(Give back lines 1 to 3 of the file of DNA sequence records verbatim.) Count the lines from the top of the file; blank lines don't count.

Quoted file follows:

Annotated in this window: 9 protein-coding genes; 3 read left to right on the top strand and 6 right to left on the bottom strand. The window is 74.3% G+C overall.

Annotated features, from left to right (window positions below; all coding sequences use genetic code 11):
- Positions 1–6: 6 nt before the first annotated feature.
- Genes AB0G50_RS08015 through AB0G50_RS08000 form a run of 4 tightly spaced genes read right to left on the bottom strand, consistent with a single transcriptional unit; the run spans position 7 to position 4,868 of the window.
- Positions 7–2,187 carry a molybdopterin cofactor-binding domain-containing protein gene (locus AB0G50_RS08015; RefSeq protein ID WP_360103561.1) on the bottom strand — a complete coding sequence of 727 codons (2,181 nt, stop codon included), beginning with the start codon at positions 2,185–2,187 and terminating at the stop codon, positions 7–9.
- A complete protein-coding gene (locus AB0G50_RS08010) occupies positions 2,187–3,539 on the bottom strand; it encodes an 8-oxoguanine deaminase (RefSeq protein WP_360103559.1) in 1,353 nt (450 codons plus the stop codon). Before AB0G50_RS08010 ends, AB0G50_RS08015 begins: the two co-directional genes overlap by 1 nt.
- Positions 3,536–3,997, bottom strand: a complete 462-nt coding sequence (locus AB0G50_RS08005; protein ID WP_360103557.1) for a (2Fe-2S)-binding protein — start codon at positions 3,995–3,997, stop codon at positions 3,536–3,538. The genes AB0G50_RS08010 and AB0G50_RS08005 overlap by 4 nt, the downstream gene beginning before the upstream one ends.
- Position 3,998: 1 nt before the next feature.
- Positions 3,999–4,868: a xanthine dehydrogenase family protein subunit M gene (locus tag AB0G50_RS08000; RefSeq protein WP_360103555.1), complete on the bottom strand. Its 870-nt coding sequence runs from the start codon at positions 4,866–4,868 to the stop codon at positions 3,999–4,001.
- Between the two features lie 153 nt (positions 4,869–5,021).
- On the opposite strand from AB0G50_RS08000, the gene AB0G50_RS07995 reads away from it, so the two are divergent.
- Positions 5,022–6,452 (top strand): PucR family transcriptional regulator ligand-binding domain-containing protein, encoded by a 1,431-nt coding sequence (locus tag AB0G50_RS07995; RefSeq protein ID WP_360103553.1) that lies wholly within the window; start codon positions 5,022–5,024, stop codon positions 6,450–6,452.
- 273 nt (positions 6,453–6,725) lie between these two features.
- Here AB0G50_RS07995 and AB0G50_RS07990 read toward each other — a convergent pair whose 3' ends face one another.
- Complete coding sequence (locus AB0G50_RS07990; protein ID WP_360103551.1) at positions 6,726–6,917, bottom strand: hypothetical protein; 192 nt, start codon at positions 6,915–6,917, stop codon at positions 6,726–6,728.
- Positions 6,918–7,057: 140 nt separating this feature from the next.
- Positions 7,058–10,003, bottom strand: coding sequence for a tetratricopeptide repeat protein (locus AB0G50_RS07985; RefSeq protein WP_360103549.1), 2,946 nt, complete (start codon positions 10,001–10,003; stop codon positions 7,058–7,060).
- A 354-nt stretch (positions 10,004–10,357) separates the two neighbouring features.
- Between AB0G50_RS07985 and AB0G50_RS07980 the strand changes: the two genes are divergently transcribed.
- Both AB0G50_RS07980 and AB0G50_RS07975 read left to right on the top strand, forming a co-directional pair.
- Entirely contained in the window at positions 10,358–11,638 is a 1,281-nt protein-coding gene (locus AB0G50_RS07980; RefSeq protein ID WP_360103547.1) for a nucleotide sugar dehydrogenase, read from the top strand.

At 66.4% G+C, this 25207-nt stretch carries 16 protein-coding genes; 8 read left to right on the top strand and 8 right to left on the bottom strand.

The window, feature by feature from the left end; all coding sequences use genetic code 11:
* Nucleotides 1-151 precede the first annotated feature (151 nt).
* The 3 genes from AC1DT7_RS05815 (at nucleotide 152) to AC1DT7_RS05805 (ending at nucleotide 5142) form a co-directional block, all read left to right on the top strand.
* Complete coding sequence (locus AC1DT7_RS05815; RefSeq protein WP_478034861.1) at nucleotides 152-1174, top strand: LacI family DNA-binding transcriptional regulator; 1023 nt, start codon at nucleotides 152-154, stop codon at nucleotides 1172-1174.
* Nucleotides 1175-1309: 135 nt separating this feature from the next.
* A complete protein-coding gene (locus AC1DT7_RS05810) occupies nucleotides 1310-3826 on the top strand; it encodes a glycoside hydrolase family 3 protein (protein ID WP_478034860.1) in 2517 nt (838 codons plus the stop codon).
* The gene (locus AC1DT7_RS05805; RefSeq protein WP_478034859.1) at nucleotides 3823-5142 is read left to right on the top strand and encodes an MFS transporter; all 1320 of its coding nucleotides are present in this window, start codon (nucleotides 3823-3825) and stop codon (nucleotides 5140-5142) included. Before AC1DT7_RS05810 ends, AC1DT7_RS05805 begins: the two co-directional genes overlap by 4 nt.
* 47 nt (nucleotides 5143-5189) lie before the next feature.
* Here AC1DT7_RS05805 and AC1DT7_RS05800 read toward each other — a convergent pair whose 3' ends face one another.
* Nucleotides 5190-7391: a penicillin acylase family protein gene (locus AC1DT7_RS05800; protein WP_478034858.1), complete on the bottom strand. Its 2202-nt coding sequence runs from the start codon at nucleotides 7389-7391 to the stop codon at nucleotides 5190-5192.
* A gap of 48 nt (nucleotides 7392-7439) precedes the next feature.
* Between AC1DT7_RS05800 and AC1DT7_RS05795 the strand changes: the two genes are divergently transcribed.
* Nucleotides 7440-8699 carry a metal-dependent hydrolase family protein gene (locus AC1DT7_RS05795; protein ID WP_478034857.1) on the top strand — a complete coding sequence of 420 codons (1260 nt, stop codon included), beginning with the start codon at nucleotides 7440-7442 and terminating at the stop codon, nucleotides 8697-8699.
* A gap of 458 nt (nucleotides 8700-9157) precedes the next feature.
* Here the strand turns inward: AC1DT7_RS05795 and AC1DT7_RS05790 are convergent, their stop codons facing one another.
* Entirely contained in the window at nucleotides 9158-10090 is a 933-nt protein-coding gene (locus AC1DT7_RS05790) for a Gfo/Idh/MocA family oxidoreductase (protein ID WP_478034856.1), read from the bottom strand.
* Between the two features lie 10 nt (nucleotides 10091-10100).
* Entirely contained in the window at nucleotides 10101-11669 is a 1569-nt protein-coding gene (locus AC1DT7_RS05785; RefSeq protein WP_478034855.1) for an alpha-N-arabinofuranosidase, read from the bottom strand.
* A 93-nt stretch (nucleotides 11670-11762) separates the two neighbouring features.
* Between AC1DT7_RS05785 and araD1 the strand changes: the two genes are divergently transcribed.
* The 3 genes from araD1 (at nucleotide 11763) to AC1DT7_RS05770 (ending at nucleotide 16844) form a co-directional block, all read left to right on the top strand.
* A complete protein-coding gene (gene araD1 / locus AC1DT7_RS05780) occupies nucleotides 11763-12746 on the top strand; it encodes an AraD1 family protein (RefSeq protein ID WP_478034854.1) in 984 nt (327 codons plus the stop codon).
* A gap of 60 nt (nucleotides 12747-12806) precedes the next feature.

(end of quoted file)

Annotated in this window: 9 protein-coding genes; 3 read left to right on the top strand and 6 right to left on the bottom strand. The window is 74.3% G+C overall.

Annotated features, from left to right (window positions below; all coding sequences use genetic code 11):
- Positions 1–6: 6 nt before the first annotated feature.